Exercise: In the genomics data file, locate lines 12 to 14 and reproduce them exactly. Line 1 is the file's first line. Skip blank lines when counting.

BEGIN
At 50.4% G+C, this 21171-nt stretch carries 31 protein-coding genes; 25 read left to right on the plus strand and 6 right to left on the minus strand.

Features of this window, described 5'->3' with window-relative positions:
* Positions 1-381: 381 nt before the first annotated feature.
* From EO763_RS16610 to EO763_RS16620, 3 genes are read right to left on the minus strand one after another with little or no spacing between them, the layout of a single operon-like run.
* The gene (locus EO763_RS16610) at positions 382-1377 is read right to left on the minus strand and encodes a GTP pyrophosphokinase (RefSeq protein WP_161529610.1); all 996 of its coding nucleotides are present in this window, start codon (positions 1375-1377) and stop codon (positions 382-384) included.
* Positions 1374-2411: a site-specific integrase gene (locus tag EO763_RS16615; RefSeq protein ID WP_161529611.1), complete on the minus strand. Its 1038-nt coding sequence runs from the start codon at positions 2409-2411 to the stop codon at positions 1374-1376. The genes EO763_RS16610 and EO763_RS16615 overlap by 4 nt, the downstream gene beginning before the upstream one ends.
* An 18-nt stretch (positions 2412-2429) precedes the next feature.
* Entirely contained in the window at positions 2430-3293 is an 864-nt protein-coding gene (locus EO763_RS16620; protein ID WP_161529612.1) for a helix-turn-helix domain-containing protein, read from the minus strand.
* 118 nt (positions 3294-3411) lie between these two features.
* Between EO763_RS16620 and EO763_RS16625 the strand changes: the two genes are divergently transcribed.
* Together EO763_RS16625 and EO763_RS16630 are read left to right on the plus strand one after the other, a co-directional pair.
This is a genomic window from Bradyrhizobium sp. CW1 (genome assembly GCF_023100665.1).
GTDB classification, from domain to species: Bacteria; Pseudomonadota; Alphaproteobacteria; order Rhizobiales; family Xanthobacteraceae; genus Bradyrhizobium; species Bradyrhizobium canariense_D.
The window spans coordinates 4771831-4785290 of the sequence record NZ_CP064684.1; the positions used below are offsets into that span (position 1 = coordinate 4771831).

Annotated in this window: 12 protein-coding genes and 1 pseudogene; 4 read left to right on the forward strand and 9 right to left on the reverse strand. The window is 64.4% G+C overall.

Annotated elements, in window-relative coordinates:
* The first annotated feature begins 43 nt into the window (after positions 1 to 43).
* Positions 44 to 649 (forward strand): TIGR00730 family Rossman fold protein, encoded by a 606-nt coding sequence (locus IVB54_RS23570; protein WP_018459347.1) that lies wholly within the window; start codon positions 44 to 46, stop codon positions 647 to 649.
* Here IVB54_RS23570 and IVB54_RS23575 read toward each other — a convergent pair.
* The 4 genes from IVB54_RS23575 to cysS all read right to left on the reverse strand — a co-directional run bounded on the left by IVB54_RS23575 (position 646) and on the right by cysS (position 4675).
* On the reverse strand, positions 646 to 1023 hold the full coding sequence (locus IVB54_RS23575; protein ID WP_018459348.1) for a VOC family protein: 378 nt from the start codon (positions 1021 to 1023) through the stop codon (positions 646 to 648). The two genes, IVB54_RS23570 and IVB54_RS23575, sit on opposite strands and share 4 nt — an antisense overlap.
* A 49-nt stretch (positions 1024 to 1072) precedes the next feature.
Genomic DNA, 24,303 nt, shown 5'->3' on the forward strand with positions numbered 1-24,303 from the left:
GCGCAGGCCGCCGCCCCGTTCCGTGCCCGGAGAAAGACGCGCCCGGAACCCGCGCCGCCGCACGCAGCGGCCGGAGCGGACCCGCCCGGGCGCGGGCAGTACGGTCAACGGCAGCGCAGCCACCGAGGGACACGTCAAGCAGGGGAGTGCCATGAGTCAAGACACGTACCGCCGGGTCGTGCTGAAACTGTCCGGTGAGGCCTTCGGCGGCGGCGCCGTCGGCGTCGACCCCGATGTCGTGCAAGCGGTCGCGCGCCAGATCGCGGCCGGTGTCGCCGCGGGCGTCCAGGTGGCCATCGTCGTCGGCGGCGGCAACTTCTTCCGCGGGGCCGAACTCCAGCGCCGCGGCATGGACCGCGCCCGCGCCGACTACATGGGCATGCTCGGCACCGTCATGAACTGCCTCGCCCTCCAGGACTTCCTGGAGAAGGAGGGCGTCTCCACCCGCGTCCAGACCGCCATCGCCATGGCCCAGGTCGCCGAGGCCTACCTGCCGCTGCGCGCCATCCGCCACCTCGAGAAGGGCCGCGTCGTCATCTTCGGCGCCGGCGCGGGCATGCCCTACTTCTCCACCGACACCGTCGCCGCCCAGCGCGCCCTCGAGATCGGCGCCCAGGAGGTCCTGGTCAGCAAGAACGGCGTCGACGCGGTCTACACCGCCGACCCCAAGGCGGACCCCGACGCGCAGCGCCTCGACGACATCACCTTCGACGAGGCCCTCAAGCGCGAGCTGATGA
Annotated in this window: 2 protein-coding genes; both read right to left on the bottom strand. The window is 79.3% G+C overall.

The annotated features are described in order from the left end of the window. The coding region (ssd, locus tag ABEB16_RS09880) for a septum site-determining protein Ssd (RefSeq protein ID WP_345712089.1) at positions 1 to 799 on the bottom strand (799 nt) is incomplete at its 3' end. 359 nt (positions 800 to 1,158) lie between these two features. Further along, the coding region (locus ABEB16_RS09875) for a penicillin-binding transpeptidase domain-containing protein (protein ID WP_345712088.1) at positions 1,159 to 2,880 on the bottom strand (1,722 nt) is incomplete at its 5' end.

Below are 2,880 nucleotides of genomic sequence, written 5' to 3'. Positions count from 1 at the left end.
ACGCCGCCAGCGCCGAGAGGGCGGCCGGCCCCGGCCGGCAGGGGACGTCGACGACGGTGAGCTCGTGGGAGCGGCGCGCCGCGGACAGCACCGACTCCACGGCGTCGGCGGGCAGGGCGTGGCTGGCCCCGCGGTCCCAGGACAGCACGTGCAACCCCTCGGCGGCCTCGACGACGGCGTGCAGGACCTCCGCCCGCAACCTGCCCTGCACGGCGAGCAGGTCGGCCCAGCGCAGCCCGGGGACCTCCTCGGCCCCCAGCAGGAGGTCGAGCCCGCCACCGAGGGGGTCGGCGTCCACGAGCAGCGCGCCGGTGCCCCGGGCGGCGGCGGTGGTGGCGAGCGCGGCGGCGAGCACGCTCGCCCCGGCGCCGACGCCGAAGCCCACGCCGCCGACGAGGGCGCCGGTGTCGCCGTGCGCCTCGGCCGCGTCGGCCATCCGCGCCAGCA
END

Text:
This is a genomic window from Bradyrhizobium sp. CW1 (genome assembly GCF_023100665.1).
GTDB classification, from domain to species: Bacteria; Pseudomonadota; Alphaproteobacteria; order Rhizobiales; family Xanthobacteraceae; genus Bradyrhizobium; species Bradyrhizobium canariense_D.
The window spans coordinates 4771831-4785290 of the sequence record NZ_CP064684.1; the positions used below are offsets into that span (position 1 = coordinate 4771831).